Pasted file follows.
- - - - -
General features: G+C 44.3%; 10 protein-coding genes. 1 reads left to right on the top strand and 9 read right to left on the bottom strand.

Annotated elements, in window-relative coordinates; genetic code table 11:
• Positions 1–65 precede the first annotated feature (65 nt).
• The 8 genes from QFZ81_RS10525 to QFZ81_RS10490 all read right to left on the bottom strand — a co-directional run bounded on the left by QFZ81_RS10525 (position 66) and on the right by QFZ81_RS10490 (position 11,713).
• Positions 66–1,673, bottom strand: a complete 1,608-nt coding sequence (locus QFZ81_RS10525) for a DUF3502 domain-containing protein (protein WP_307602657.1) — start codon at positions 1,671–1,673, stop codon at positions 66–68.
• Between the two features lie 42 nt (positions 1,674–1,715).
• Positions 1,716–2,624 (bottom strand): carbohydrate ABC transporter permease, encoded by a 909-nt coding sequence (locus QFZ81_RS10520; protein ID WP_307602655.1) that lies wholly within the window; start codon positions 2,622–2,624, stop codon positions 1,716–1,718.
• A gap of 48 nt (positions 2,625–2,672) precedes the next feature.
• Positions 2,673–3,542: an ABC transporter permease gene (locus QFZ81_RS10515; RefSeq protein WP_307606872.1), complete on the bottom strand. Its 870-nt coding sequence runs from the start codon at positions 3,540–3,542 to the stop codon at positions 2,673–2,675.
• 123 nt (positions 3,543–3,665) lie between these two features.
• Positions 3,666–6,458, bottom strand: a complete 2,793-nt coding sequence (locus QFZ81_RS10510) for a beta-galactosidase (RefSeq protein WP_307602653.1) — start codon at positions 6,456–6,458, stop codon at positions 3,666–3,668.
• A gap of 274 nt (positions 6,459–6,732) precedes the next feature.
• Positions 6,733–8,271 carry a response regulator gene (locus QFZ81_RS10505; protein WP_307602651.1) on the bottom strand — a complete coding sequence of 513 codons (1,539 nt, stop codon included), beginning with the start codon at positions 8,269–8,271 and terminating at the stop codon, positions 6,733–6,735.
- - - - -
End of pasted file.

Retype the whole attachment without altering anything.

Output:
General features: G+C 44.3%; 10 protein-coding genes. 1 reads left to right on the top strand and 9 read right to left on the bottom strand.

Annotated elements, in window-relative coordinates; genetic code table 11:
• Positions 1–65 precede the first annotated feature (65 nt).
• The 8 genes from QFZ81_RS10525 to QFZ81_RS10490 all read right to left on the bottom strand — a co-directional run bounded on the left by QFZ81_RS10525 (position 66) and on the right by QFZ81_RS10490 (position 11,713).
• Positions 66–1,673, bottom strand: a complete 1,608-nt coding sequence (locus QFZ81_RS10525) for a DUF3502 domain-containing protein (protein WP_307602657.1) — start codon at positions 1,671–1,673, stop codon at positions 66–68.
• Between the two features lie 42 nt (positions 1,674–1,715).
• Positions 1,716–2,624 (bottom strand): carbohydrate ABC transporter permease, encoded by a 909-nt coding sequence (locus QFZ81_RS10520; protein ID WP_307602655.1) that lies wholly within the window; start codon positions 2,622–2,624, stop codon positions 1,716–1,718.
• A gap of 48 nt (positions 2,625–2,672) precedes the next feature.
• Positions 2,673–3,542: an ABC transporter permease gene (locus QFZ81_RS10515; RefSeq protein WP_307606872.1), complete on the bottom strand. Its 870-nt coding sequence runs from the start codon at positions 3,540–3,542 to the stop codon at positions 2,673–2,675.
• 123 nt (positions 3,543–3,665) lie between these two features.
• Positions 3,666–6,458, bottom strand: a complete 2,793-nt coding sequence (locus QFZ81_RS10510) for a beta-galactosidase (RefSeq protein WP_307602653.1) — start codon at positions 6,456–6,458, stop codon at positions 3,666–3,668.
• A gap of 274 nt (positions 6,459–6,732) precedes the next feature.
• Positions 6,733–8,271 carry a response regulator gene (locus QFZ81_RS10505; protein WP_307602651.1) on the bottom strand — a complete coding sequence of 513 codons (1,539 nt, stop codon included), beginning with the start codon at positions 8,269–8,271 and terminating at the stop codon, positions 6,733–6,735.